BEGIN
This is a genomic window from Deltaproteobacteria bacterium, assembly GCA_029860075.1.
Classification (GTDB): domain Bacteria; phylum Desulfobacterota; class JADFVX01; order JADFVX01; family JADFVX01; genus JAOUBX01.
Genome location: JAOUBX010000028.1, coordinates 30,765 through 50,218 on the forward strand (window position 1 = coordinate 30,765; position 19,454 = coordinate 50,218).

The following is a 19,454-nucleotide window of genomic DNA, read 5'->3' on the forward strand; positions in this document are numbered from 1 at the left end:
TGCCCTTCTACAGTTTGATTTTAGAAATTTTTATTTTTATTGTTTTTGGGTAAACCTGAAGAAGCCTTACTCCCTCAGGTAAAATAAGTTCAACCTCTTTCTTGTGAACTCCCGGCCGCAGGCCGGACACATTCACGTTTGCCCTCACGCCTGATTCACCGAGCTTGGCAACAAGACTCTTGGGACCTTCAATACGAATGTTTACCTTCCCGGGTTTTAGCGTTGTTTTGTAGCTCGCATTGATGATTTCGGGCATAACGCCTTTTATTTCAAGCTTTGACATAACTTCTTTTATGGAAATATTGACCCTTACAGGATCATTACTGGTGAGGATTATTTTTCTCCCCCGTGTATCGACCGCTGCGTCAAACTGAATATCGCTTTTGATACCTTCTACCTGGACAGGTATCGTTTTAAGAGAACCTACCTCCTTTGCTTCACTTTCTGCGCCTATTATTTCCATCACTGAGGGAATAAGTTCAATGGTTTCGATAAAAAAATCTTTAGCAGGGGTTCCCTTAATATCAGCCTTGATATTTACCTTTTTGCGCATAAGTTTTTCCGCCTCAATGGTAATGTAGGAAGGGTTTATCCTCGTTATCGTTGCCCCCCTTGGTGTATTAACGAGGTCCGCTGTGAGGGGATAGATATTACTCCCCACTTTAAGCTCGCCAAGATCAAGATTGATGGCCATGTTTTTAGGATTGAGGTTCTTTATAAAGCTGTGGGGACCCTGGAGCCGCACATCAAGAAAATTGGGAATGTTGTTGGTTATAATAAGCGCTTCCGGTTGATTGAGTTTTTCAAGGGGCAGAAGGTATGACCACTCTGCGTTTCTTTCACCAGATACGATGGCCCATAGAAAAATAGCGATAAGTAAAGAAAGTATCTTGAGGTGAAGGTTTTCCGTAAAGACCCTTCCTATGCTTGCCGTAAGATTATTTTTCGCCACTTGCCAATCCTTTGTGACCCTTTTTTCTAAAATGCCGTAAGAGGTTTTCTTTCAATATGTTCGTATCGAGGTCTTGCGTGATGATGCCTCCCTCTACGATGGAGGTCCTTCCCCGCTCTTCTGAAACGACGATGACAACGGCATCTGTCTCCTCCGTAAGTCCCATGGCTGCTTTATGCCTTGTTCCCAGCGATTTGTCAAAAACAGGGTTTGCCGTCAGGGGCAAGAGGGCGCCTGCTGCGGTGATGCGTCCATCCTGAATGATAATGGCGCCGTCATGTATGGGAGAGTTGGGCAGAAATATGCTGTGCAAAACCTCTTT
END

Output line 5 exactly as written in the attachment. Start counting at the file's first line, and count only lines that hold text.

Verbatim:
TGCCCTTCTACAGTTTGATTTTAGAAATTTTTATTTTTATTGTTTTTGGGTAAACCTGAAGAAGCCTTACTCCCTCAGGTAAAATAAGTTCAACCTCTTTCTTGTGAACTCCCGGCCGCAGGCCGGACACATTCACGTTTGCCCTCACGCCTGATTCACCGAGCTTGGCAACAAGACTCTTGGGACCTTCAATACGAATGTTTACCTTCCCGGGTTTTAGCGTTGTTTTGTAGCTCGCATTGATGATTTCGGGCATAACGCCTTTTATTTCAAGCTTTGACATAACTTCTTTTATGGAAATATTGACCCTTACAGGATCATTACTGGTGAGGATTATTTTTCTCCCCCGTGTATCGACCGCTGCGTCAAACTGAATATCGCTTTTGATACCTTCTACCTGGACAGGTATCGTTTTAAGAGAACCTACCTCCTTTGCTTCACTTTCTGCGCCTATTATTTCCATCACTGAGGGAATAAGTTCAATGGTTTCGATAAAAAAATCTTTAGCAGGGGTTCCCTTAATATCAGCCTTGATATTTACCTTTTTGCGCATAAGTTTTTCCGCCTCAATGGTAATGTAGGAAGGGTTTATCCTCGTTATCGTTGCCCCCCTTGGTGTATTAACGAGGTCCGCTGTGAGGGGATAGATATTACTCCCCACTTTAAGCTCGCCAAGATCAAGATTGATGGCCATGTTTTTAGGATTGAGGTTCTTTATAAAGCTGTGGGGACCCTGGAGCCGCACATCAAGAAAATTGGGAATGTTGTTGGTTATAATAAGCGCTTCCGGTTGATTGAGTTTTTCAAGGGGCAGAAGGTATGACCACTCTGCGTTTCTTTCACCAGATACGATGGCCCATAGAAAAATAGCGATAAGTAAAGAAAGTATCTTGAGGTGAAGGTTTTCCGTAAAGACCCTTCCTATGCTTGCCGTAAGATTATTTTTCGCCACTTGCCAATCCTTTGTGACCCTTTTTTCTAAAATGCCGTAAGAGGTTTTCTTTCAATATGTTCGTATCGAGGTCTTGCGTGATGATGCCTCCCTCTACGATGGAGGTCCTTCCCCGCTCTTCTGAAACGACGATGACAACGGCATCTGTCTCCTCCGTAAGTCCCATGGCTGCTTTATGCCTTGTTCCCAGCGATTTGTCAAAAACAGGGTTTGCCGTCAGGGGCAAGAGGGCGCCTGCTGCGGTGATGCGTCCATCCTGAATGATAATGGCGCCGTCATGTATGGGAGAGTTGGGCAGAAATATGCTGTGCAAAACCTCTTT